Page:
Partner Human Papillomavirus Viral Load and Incident Human Papillomavirus Detection in Heterosexual Couples

Mary K. Grabowski, Xiangrong Kong, Ronald H. Gray, David Serwadda, Godfrey Kigozi, Patti E. Gravitt, Fred Nalugoda, Steven J. Reynolds, Maria J. Wawer, Andrew D. Redd, Stephen Watya, Thomas C. Quinn, Aaron A.R. Tobian

Research output: Contribution to journalArticlepeer-review

Abstract

Background. The association between partner human papillomavirus (HPV) viral load and incident HPV detection in heterosexual couples is unknown. Methods. HPV genotypes were detected in 632 human immunodeficiency virus (HIV)-negative couples followed for 2 years in a male circumcision trial in Rakai, Uganda, using the Roche HPV Linear Array. This assay detects 37 genotypes and provides a semiquantitative measure of viral load based on the intensity (graded 1-4) of the genotype-specific band; a band intensity of 1 indicates a low genotype-specific HPV load, whereas an intensity of 4 indicates a high load. Using Poisson regression with generalized estimating equations, we measured the association between partner's genotype-specific viral load and detection of that genotype in the HPV-discordant partner 1 year later. Results. Incident detection of HPV genotypes was 10.6% among men (54 of 508 genotype-specific visit intervals) and 9.0% among women (55 of 611 genotype-specific visit intervals). Use of male partners with a baseline genotype-specific band intensity of 1 as a reference yielded adjusted relative risks (aRRs) of 1.14 (95% confidence interval [CI],. 58-2.27]) for incident detection of that genotype among women whose male partner had a baseline band intensity of 2, 1.75 (95% CI,. 97-3.17) among those whose partner had an intensity of 3, and 2.52 (95% CI, 1.40-4.54) among those whose partner had an intensity of 4. Use of female partners with a baseline genotype-specific band intensity of 1 as a reference yielded an aRR of 2.83 (95% CI, 1.50-5.33) for incident detection of that genotype among men whose female partner had a baseline band intensity of 4. These associations were similar for high-risk and low-risk genotypes. Male circumcision also was associated with significant reductions in incident HPV detection in men (aRR, 0.53 [95% CI,. 30-.95]) and women (aRR, 0.42 [95% CI,. 23-.76]). Conclusions. In heterosexual couples, the genotype-specific HPV load in one partner is associated with the risk of new detection of that genotype in the other partner. Interventions that reduce the HPV load may reduce the incidence of HPV transmission.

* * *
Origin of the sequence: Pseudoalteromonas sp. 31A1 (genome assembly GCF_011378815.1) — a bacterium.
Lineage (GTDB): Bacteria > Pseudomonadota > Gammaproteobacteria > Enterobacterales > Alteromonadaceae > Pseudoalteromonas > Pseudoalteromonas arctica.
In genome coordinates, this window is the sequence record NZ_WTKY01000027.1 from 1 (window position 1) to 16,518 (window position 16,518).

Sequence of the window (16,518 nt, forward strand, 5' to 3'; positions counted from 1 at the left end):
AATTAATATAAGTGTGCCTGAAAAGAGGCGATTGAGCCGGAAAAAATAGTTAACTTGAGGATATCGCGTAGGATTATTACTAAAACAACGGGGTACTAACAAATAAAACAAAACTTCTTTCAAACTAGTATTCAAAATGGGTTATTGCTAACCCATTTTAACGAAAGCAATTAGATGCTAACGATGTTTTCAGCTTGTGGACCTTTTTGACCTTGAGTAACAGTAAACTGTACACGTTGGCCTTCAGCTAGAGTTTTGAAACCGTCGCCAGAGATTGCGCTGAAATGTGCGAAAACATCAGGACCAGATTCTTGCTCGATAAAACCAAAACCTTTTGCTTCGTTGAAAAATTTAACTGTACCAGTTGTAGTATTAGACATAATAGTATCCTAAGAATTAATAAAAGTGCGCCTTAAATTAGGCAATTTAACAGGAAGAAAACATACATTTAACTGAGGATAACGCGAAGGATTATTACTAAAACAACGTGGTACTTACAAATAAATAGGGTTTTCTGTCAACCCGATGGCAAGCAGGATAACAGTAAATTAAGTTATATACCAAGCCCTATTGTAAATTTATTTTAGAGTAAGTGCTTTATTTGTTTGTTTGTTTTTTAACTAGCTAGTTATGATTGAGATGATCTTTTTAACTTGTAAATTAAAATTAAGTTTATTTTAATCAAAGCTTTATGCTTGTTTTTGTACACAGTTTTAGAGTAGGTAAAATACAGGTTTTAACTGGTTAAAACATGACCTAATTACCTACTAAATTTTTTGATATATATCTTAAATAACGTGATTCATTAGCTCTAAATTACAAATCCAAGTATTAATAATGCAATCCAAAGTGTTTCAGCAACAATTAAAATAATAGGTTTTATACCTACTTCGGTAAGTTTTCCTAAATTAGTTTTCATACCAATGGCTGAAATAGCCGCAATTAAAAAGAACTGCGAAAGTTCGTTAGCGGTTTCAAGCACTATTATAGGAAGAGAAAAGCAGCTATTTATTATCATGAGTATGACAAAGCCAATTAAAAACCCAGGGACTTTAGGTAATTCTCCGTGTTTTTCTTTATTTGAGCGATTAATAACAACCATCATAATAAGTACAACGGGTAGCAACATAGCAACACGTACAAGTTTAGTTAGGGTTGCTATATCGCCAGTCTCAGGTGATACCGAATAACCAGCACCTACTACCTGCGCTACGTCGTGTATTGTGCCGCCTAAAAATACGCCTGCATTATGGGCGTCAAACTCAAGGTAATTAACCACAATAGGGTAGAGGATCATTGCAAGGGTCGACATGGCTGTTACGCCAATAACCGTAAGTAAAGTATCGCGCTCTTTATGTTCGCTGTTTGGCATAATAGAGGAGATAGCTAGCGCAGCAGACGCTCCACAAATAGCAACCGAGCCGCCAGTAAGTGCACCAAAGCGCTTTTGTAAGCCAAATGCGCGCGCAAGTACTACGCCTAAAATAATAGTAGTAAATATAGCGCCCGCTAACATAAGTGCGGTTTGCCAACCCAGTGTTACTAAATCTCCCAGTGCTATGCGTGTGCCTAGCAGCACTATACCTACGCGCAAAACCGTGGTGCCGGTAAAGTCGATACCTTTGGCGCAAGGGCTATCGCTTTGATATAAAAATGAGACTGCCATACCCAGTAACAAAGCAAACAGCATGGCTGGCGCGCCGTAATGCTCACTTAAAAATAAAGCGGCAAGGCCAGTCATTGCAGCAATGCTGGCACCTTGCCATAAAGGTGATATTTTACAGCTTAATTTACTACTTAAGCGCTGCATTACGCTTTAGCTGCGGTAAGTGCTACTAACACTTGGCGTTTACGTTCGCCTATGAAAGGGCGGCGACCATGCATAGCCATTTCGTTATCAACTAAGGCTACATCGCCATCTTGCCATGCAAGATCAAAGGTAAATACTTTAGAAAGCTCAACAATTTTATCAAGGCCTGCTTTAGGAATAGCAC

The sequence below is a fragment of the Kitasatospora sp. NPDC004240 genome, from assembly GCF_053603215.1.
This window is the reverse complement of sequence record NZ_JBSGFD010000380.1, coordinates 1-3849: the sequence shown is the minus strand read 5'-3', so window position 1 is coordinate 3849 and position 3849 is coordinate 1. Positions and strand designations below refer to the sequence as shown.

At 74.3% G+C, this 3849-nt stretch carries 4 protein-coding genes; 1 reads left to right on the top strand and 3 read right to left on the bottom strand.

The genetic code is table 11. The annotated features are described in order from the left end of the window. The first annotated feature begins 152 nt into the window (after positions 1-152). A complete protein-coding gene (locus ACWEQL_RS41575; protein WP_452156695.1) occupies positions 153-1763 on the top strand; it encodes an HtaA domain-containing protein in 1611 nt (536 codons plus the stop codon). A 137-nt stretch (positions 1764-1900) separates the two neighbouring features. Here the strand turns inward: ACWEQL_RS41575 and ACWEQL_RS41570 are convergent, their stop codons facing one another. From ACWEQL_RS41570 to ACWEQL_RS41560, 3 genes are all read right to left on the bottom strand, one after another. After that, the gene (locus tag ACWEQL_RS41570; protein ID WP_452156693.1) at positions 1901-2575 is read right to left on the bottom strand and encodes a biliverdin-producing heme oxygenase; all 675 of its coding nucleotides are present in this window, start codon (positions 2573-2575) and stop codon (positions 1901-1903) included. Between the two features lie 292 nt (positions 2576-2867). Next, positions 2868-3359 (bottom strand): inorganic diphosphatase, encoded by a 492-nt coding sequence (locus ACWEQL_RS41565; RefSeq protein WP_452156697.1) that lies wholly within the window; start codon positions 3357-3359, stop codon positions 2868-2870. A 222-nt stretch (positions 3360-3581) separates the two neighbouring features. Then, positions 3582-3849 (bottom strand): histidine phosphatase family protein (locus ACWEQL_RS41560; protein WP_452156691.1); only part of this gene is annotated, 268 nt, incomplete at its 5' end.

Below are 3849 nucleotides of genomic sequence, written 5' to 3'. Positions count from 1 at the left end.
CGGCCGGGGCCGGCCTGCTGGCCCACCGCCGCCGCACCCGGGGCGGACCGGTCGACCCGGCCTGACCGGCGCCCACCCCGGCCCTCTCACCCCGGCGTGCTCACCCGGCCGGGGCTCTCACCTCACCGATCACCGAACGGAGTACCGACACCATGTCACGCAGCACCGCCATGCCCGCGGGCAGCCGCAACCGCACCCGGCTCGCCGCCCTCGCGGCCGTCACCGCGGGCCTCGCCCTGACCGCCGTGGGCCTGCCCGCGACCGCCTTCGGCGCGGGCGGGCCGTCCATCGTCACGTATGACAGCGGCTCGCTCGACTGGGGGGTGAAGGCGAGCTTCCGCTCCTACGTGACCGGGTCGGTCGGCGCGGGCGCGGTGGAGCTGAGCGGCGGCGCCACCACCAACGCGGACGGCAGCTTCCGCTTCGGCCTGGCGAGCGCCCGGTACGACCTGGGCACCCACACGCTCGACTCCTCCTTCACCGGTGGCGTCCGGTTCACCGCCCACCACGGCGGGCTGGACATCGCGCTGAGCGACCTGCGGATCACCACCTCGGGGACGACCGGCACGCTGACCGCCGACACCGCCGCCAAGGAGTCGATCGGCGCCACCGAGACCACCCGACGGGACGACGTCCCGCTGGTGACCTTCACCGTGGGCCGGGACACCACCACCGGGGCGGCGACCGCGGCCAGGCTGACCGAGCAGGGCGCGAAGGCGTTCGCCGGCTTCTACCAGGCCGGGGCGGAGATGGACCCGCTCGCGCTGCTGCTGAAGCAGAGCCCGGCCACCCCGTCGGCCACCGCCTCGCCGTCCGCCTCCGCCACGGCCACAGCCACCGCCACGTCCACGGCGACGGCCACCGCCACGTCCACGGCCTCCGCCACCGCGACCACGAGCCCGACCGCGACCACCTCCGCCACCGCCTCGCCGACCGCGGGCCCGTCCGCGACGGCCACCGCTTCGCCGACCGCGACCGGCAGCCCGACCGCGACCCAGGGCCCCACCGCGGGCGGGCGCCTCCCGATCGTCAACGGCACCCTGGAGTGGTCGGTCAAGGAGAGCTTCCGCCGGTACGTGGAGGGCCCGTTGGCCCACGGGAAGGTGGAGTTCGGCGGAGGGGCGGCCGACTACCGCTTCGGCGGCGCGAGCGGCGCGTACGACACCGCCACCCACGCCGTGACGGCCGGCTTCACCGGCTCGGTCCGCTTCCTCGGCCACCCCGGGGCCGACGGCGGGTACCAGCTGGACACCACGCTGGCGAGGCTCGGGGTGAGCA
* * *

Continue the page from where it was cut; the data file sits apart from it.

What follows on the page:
Original languageEnglish (US)
Pages (from-to)948-956
Number of pages9
JournalJournal of Infectious Diseases
Volume213
Issue number6
DOIs
StatePublished - Mar 15 2016

Keywords

  • Africa
  • HIV
  • Uganda
  • cervical cancer
  • human papillomavirus
  • male circumcision
  • penile cancer
  • sexually transmitted infections
  • transmission
  • viral load

ASJC Scopus subject areas

  • Immunology and Allergy
  • Infectious Diseases

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